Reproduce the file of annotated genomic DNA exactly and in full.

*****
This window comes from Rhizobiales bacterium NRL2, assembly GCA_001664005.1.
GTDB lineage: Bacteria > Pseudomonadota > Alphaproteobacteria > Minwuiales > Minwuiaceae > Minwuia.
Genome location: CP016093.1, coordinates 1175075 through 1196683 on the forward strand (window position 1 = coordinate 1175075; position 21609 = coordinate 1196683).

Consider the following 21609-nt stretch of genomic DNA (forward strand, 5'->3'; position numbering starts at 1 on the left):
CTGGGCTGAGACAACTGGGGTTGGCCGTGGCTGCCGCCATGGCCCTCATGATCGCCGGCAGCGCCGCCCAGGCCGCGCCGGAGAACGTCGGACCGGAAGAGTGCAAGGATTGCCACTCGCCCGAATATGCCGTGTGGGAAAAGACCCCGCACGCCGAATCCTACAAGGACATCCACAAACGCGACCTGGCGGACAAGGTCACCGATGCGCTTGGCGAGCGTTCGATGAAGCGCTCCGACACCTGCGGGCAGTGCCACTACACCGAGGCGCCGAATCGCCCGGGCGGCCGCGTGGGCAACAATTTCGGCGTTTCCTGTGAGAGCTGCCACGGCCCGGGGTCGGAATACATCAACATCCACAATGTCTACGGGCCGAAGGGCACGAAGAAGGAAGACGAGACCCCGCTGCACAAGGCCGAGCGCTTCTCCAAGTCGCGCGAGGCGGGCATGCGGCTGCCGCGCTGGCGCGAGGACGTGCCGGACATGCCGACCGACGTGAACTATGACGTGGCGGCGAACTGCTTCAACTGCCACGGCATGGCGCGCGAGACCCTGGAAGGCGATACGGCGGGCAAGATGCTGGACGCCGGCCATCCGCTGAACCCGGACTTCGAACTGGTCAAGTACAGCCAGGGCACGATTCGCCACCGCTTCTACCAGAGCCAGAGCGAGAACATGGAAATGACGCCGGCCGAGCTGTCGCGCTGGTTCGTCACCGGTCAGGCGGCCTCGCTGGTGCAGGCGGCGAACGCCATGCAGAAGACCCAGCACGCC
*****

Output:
This window comes from Rhizobiales bacterium NRL2, assembly GCA_001664005.1.
GTDB lineage: Bacteria > Pseudomonadota > Alphaproteobacteria > Minwuiales > Minwuiaceae > Minwuia.
Genome location: CP016093.1, coordinates 1175075 through 1196683 on the forward strand (window position 1 = coordinate 1175075; position 21609 = coordinate 1196683).

Consider the following 21609-nt stretch of genomic DNA (forward strand, 5'->3'; position numbering starts at 1 on the left):
CTGGGCTGAGACAACTGGGGTTGGCCGTGGCTGCCGCCATGGCCCTCATGATCGCCGGCAGCGCCGCCCAGGCCGCGCCGGAGAACGTCGGACCGGAAGAGTGCAAGGATTGCCACTCGCCCGAATATGCCGTGTGGGAAAAGACCCCGCACGCCGAATCCTACAAGGACATCCACAAACGCGACCTGGCGGACAAGGTCACCGATGCGCTTGGCGAGCGTTCGATGAAGCGCTCCGACACCTGCGGGCAGTGCCACTACACCGAGGCGCCGAATCGCCCGGGCGGCCGCGTGGGCAACAATTTCGGCGTTTCCTGTGAGAGCTGCCACGGCCCGGGGTCGGAATACATCAACATCCACAATGTCTACGGGCCGAAGGGCACGAAGAAGGAAGACGAGACCCCGCTGCACAAGGCCGAGCGCTTCTCCAAGTCGCGCGAGGCGGGCATGCGGCTGCCGCGCTGGCGCGAGGACGTGCCGGACATGCCGACCGACGTGAACTATGACGTGGCGGCGAACTGCTTCAACTGCCACGGCATGGCGCGCGAGACCCTGGAAGGCGATACGGCGGGCAAGATGCTGGACGCCGGCCATCCGCTGAACCCGGACTTCGAACTGGTCAAGTACAGCCAGGGCACGATTCGCCACCGCTTCTACCAGAGCCAGAGCGAGAACATGGAAATGACGCCGGCCGAGCTGTCGCGCTGGTTCGTCACCGGTCAGGCGGCCTCGCTGGTGCAGGCGGCGAACGCCATGCAGAAGACCCAGCACGCC